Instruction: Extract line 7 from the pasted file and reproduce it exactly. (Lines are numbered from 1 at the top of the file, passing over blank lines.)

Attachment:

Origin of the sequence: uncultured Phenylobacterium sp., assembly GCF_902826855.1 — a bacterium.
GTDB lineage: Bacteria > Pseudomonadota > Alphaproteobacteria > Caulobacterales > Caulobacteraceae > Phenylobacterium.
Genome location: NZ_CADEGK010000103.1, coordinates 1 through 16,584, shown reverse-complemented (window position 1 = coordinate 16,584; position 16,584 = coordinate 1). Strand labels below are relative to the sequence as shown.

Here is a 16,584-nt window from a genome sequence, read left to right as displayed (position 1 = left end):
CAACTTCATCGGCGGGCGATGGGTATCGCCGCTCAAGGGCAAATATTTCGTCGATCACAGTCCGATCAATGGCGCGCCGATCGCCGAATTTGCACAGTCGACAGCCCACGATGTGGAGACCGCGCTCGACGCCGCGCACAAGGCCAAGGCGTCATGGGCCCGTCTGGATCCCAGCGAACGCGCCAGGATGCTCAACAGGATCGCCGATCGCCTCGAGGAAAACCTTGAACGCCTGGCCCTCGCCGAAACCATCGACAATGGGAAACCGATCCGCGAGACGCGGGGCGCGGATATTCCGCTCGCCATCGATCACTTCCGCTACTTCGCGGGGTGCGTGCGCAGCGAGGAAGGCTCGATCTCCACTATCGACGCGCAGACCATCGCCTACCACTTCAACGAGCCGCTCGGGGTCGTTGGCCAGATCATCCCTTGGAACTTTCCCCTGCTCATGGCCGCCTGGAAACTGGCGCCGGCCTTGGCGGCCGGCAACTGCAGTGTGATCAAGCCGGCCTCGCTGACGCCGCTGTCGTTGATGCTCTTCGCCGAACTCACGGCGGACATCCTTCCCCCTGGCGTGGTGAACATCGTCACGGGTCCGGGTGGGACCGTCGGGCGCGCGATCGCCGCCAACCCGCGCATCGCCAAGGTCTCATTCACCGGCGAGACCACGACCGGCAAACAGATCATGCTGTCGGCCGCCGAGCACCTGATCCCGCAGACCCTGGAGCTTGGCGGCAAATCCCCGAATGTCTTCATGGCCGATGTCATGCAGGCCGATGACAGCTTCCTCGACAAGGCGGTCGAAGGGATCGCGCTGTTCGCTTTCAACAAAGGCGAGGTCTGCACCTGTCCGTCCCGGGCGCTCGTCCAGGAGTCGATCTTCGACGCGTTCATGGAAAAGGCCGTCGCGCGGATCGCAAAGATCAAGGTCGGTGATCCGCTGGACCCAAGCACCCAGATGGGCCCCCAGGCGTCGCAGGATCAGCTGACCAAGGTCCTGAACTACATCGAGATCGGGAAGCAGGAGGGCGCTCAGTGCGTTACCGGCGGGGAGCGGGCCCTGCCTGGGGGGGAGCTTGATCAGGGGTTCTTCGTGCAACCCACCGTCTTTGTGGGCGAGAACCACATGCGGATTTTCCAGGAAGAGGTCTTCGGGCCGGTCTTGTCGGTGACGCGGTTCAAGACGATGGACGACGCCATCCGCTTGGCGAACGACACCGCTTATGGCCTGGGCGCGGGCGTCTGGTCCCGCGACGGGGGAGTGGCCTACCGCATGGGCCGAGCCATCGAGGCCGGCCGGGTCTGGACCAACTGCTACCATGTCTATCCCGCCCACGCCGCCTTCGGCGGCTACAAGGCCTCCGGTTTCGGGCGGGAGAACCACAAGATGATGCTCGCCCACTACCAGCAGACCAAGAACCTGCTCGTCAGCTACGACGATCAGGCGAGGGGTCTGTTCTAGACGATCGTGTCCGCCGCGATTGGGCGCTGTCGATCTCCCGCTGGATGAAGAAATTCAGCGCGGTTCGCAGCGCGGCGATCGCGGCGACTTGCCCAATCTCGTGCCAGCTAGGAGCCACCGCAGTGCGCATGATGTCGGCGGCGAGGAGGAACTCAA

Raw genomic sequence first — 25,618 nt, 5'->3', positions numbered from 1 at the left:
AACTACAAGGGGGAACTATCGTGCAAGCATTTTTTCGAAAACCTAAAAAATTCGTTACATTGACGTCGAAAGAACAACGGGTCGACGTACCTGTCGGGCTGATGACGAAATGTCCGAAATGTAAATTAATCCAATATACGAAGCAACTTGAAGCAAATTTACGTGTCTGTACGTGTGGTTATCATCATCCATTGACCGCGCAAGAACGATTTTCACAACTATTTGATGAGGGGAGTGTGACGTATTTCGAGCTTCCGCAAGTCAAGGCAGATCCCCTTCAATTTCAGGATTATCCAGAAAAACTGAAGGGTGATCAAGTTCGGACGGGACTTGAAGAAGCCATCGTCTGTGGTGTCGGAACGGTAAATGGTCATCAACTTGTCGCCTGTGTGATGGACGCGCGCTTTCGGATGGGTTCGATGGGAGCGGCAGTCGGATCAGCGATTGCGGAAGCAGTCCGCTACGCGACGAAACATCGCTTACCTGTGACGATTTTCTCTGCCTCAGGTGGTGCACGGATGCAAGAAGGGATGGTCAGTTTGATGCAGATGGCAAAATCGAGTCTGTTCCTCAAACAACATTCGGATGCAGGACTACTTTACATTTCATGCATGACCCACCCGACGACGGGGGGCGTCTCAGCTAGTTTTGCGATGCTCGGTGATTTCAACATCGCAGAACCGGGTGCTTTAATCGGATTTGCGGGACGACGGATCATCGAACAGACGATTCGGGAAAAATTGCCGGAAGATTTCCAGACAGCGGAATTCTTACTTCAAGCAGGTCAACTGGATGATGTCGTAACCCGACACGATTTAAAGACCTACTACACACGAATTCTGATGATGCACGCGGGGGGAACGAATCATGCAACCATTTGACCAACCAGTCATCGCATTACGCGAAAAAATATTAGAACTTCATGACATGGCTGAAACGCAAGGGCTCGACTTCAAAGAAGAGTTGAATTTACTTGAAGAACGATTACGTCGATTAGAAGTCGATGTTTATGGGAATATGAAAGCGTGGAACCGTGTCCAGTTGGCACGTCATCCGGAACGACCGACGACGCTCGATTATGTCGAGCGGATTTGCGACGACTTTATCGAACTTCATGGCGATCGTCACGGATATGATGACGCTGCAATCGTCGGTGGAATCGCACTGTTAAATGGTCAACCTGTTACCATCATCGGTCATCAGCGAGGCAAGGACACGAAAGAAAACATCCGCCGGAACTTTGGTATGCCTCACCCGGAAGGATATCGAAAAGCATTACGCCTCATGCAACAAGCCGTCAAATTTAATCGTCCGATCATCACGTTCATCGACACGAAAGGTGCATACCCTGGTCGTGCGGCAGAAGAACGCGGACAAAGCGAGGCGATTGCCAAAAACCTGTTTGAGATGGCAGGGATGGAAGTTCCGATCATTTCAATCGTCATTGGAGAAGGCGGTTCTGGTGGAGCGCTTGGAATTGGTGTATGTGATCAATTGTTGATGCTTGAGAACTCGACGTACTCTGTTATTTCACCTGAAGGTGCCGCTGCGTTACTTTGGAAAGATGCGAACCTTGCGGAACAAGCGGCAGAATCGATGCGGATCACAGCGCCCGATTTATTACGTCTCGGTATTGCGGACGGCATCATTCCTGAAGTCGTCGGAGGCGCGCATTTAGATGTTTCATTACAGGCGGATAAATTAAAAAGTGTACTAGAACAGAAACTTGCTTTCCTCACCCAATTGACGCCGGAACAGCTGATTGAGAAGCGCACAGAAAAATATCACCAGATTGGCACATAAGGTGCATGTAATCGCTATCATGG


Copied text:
AACTACAAGGGGGAACTATCGTGCAAGCATTTTTTCGAAAACCTAAAAAATTCGTTACATTGACGTCGAAAGAACAACGGGTCGACGTACCTGTCGGGCTGATGACGAAATGTCCGAAATGTAAATTAATCCAATATACGAAGCAACTTGAAGCAAATTTACGTGTCTGTACGTGTGGTTATCATCATCCATTGACCGCGCAAGAACGATTTTCACAACTATTTGATGAGGGGAGTGTGACGTATTTCGAGCTTCCGCAAGTCAAGGCAGATCCCCTTCAATTTCAGGATTATCCAGAAAAACTGAAGGGTGATCAAGTTCGGACGGGACTTGAAGAAGCCATCGTCTGTGGTGTCGGAACGGTAAATGGTCATCAACTTGTCGCCTGTGTGATGGACGCGCGCTTTCGGATGGGTTCGATGGGAGCGGCAGTCGGATCAGCGATTGCGGAAGCAGTCCGCTACGCGACGAAACATCGCTTACCTGTGACGATTTTCTCTGCCTCAGGTGGTGCACGGATGCAAGAAGGGATGGTCAGTTTGATGCAGATGGCAAAATCGAGTCTGTTCCTCAAACAACATTCGGATGCAGGACTACTTTACATTTCATGCATGACCCACCCGACGACGGGGGGCGTCTCAGCTAGTTTTGCGATGCTCGGTGATTTCAACATCGCAGAACCGGGTGCTTTAATCGGATTTGCGGGACGACGGATCATCGAACAGACGATTCGGGAAAAATTGCCGGAAGATTTCCAGACAGCGGAATTCTTACTTCAAGCAGGTCAACTGGATGATGTCGTAACCCGACACGATTTAAAGACCTACTACACACGAATTCTGATGATGCACGCGGGGGGAACGAATCATGCAACCATTTGACCAACCAGTCATCGCATTACGCGAAAAAATATTAGAACTTCATGACATGGCTGAAACGCAAGGGCTCGACTTCAAAGAAGAGTTGAATTTACTTGAAGAACGATTACGTCGATTAGAAGTCGATGTTTATGGGAATATGAAAGCGTGGAACCGTGTCCAGTTGGCACGTCATCCGGAACGACCGACGACGCTCGATTATGTCGAGCGGATTTGCGACGACTTTATCGAACTTCATGGCGATCGTCACGGATATGATGACGCTGCAATCGTCGGTGGAATCGCACTGTTAAATGGTCAACCTGTTACCATCATCGGTCATCAGCGAGGCAAGGACACGAAAGAAAACATCCGCCGGAACTTTGGTATGCCTCACCCGGAAGGATATCGAAAAGCATTACGCCTCATGCAACAAGCCGTCAAATTTAATCGTCCGATCATCACGTTCATCGACACGAAAGGTGCATACCCTGGTCGTGCGGCAGAAGAACGCGGACAAAGCGAGGCGATTGCCAAAAACCTGTTTGAGATGGCAGGGATGGAAGTTCCGATCATTTCAATCGTCATTGGAGAAGGCGGTTCTGGTGGAGCGCTTGGAATTGGTGTATGTGATCAATTGTTGATGCTTGAGAACTCGACGTACTCTGTTATTTCACCTGAAGGTGCCGCTGCGTTACTTTGGAAAGATGCGAACCTTGCGGAACAAGCGGCAGAATCGATGCGGATCACAGCGCCCGATTTATTACGTCTCGGTATTGCGGACGGCATCATTCCTGAAGTCGTCGGAGGCGCGCATTTAGATGTTTCATTACAGGCGGATAAATTAAAAAGTGTACTAGAACAGAAACTTGCTTTCCTCACCCAATTGACGCCGGAACAGCTGATTGAGAAGCGCACAGAAAAATATCACCAGATTGGCACATAAGGTGCATGTAATCGCTATCATGG